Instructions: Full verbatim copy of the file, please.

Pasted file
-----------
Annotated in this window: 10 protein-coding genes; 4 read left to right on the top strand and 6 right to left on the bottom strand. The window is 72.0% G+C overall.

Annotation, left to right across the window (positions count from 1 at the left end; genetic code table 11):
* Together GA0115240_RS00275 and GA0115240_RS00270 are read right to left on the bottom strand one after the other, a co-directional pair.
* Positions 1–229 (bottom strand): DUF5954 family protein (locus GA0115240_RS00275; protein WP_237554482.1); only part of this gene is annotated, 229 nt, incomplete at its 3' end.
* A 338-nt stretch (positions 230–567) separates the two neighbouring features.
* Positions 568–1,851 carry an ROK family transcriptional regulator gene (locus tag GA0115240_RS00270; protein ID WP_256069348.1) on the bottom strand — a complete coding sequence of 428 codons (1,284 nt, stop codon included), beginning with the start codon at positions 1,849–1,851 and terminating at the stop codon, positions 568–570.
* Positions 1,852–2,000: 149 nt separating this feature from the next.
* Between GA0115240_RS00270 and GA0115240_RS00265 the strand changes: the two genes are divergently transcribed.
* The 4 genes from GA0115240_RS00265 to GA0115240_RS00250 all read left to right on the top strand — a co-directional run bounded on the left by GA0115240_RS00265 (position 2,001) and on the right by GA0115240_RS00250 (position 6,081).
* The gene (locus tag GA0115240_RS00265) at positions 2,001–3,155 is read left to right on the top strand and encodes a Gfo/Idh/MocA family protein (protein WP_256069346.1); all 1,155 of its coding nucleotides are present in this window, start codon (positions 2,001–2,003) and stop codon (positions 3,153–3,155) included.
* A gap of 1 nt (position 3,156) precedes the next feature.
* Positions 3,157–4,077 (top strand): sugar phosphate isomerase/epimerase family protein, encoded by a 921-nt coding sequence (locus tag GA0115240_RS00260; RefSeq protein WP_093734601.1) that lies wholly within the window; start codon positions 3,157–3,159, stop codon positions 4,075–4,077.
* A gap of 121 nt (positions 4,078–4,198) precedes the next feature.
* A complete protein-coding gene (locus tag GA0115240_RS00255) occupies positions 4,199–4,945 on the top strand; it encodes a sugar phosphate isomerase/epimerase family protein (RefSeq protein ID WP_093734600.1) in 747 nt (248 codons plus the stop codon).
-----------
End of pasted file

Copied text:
Annotated in this window: 10 protein-coding genes; 4 read left to right on the top strand and 6 right to left on the bottom strand. The window is 72.0% G+C overall.

Annotation, left to right across the window (positions count from 1 at the left end; genetic code table 11):
* Together GA0115240_RS00275 and GA0115240_RS00270 are read right to left on the bottom strand one after the other, a co-directional pair.
* Positions 1–229 (bottom strand): DUF5954 family protein (locus GA0115240_RS00275; protein WP_237554482.1); only part of this gene is annotated, 229 nt, incomplete at its 3' end.
* A 338-nt stretch (positions 230–567) separates the two neighbouring features.
* Positions 568–1,851 carry an ROK family transcriptional regulator gene (locus tag GA0115240_RS00270; protein ID WP_256069348.1) on the bottom strand — a complete coding sequence of 428 codons (1,284 nt, stop codon included), beginning with the start codon at positions 1,849–1,851 and terminating at the stop codon, positions 568–570.
* Positions 1,852–2,000: 149 nt separating this feature from the next.
* Between GA0115240_RS00270 and GA0115240_RS00265 the strand changes: the two genes are divergently transcribed.
* The 4 genes from GA0115240_RS00265 to GA0115240_RS00250 all read left to right on the top strand — a co-directional run bounded on the left by GA0115240_RS00265 (position 2,001) and on the right by GA0115240_RS00250 (position 6,081).
* The gene (locus tag GA0115240_RS00265) at positions 2,001–3,155 is read left to right on the top strand and encodes a Gfo/Idh/MocA family protein (protein WP_256069346.1); all 1,155 of its coding nucleotides are present in this window, start codon (positions 2,001–2,003) and stop codon (positions 3,153–3,155) included.
* A gap of 1 nt (position 3,156) precedes the next feature.
* Positions 3,157–4,077 (top strand): sugar phosphate isomerase/epimerase family protein, encoded by a 921-nt coding sequence (locus tag GA0115240_RS00260; RefSeq protein WP_093734601.1) that lies wholly within the window; start codon positions 3,157–3,159, stop codon positions 4,075–4,077.
* A gap of 121 nt (positions 4,078–4,198) precedes the next feature.
* A complete protein-coding gene (locus tag GA0115240_RS00255) occupies positions 4,199–4,945 on the top strand; it encodes a sugar phosphate isomerase/epimerase family protein (RefSeq protein ID WP_093734600.1) in 747 nt (248 codons plus the stop codon).